Friends of Voices for Earth Justice gave $9,424 in November and December 2017, an increase of about 88 percent over the same period in 2016.
"It's really not about the dollars; it's about the people," said BT Irwin, Voices for Earth Justice executive director. "Our mission is all about helping people do things that will make a real difference to the Earth and its inhabitants. One thing that some people choose to do is give money. We're thankful for every one of those people!"
Funds will support 2018 learning and volunteer programs and the maintenance of Hope House & Gardens in Detroit.
"We've always run Voices for Earth Justice on a shoestring," said Irwin. "It's surprising how much this organization accomplishes with so little. You know when you give a dollar to Voices for Earth Justice, it goes a long way to making a really big difference to the work we do. Every one of our donors should feel great about that."
Plans are under way for the final fundraising campaign of the fiscal year (2017-2018) sometime in April or May.
Last fall, our board went on two retreats funded by a generous grant from the Max M. and Marjorie S. Fisher Foundation. Our intent was to do one retreat in September. At that retreat, we would come up with a plan to recruit new board members in 2018.
Our conversation that day made it clear that we felt unclear about some things. We knew the mission statement, but we couldn't describe our mission in action. The questions in the room that day were: "What do we do? How do we do it? Why do we do it?"
Good boards have conversations like this at least once a year.
Good boards also know that a mission statement is not a sacred text. A good mission statement evolves to meet the needs of the present and anticipate the needs of the future. After all, the nature of a mission is action toward some end. What should stay the same is the spirit of the mission and the beliefs and values that shape it.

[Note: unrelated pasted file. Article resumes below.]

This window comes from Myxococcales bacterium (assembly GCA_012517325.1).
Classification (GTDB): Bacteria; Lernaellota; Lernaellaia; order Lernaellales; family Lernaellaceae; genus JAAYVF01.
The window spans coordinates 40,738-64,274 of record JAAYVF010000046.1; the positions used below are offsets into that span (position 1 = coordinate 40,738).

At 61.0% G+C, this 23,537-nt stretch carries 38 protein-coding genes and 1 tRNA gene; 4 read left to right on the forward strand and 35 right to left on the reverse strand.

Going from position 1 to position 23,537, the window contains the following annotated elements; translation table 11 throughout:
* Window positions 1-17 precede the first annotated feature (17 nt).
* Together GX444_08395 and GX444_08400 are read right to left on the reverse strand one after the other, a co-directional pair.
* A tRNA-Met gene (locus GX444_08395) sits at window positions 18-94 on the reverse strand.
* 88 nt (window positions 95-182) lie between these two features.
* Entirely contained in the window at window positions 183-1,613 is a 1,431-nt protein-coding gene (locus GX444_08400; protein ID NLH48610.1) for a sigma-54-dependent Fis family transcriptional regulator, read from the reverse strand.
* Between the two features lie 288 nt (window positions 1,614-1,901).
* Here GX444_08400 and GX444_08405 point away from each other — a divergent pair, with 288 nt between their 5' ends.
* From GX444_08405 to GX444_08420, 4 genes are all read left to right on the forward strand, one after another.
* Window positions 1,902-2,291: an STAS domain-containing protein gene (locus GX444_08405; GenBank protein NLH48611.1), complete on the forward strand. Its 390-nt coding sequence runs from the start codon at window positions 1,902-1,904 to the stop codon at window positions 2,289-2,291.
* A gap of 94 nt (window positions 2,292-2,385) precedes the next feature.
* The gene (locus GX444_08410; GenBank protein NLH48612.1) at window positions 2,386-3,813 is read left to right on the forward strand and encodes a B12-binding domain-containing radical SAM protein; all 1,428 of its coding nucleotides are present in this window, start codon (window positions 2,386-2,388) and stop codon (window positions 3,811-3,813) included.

At that September retreat, the board agreed that it was time to ask whether our mission statement--written long ago--is the right mission for right now.
The retreat facilitator pointed out that Voices for Earth Justice has no vision statement. That is: We aren't painting a picture of the world we want to help bring about.
We ended the September retreat with an agreement to hold a second retreat in December. At that retreat, we did two things:
While the board contemplated those things between September and December, I took time to ask a lot of questions of our two founders, Patty Gillis and Sister Janet Stankowski. I wanted to understand why they started Voices for Earth Justice, what they set out to do, and how they did it over the last 15 years.
All of this work last fall came together in a draft of a new mission and vision statement for Voices for Earth Justice. While the board is working toward adopting a final version of that mission and vision, I want to give you a glimpse into what is coming.
Four words capture the essence of the new mission and vision that are emerging from our conversations last fall: Faith, community, practical, impact.
Here's a little more about each one:
Faith. Voices for Earth Justice started as a faith-based ministry to communities and people of faith. When Patty and Sister Janet started the organization in 2002, they felt that communities of faith needed voices to speak up for the stewardship of Earth and its inhabitants. In the Bible, God's first command to human beings is to care for and keep the Earth and all therein. People who believe in the divine origins of all Creation have a God-given obligation to care for it. Voices for Earth Justice has always existed to remind people of faith of this obligation and to help them meet it.
Community. When the retreat facilitator asked our board members to remember a time when Voices for Earth Justice was at its best, every one of them painted a picture of community. There was the intense cooperation and volunteer work it took to build Hope House & Gardens. There were cookouts, potlucks and shared meals. There were celebration, prayer, and worship gatherings. We all agreed that Voices for Earth Justice is at its best when it is bringing people together. Indeed, the essence of our mission is to bring people into relationship with Earth and each other. That's community.